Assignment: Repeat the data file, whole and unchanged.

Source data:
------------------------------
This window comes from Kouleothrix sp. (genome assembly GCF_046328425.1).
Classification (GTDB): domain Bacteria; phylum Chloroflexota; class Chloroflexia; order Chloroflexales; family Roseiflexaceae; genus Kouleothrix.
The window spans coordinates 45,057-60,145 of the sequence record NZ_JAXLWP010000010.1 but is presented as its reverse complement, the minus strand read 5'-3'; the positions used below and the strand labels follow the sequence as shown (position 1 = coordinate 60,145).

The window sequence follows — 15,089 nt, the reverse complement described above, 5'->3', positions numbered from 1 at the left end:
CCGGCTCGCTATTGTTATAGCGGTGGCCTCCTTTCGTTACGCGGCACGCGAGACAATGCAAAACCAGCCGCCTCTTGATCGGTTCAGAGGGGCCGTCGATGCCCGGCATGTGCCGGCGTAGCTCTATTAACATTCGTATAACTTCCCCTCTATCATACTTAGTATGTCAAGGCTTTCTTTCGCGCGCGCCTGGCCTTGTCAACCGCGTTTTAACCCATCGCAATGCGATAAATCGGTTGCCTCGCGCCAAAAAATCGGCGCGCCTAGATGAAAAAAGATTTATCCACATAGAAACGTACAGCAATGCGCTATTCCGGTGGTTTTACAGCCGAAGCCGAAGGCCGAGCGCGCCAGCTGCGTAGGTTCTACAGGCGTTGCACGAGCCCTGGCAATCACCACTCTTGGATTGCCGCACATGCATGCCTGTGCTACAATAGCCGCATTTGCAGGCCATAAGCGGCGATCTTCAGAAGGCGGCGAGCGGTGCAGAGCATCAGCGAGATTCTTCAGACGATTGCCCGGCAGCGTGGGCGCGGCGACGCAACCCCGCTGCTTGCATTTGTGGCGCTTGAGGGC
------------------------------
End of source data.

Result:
This window comes from Kouleothrix sp. (genome assembly GCF_046328425.1).
Classification (GTDB): domain Bacteria; phylum Chloroflexota; class Chloroflexia; order Chloroflexales; family Roseiflexaceae; genus Kouleothrix.
The window spans coordinates 45,057-60,145 of the sequence record NZ_JAXLWP010000010.1 but is presented as its reverse complement, the minus strand read 5'-3'; the positions used below and the strand labels follow the sequence as shown (position 1 = coordinate 60,145).

The window sequence follows — 15,089 nt, the reverse complement described above, 5'->3', positions numbered from 1 at the left end:
CCGGCTCGCTATTGTTATAGCGGTGGCCTCCTTTCGTTACGCGGCACGCGAGACAATGCAAAACCAGCCGCCTCTTGATCGGTTCAGAGGGGCCGTCGATGCCCGGCATGTGCCGGCGTAGCTCTATTAACATTCGTATAACTTCCCCTCTATCATACTTAGTATGTCAAGGCTTTCTTTCGCGCGCGCCTGGCCTTGTCAACCGCGTTTTAACCCATCGCAATGCGATAAATCGGTTGCCTCGCGCCAAAAAATCGGCGCGCCTAGATGAAAAAAGATTTATCCACATAGAAACGTACAGCAATGCGCTATTCCGGTGGTTTTACAGCCGAAGCCGAAGGCCGAGCGCGCCAGCTGCGTAGGTTCTACAGGCGTTGCACGAGCCCTGGCAATCACCACTCTTGGATTGCCGCACATGCATGCCTGTGCTACAATAGCCGCATTTGCAGGCCATAAGCGGCGATCTTCAGAAGGCGGCGAGCGGTGCAGAGCATCAGCGAGATTCTTCAGACGATTGCCCGGCAGCGTGGGCGCGGCGACGCAACCCCGCTGCTTGCATTTGTGGCGCTTGAGGGC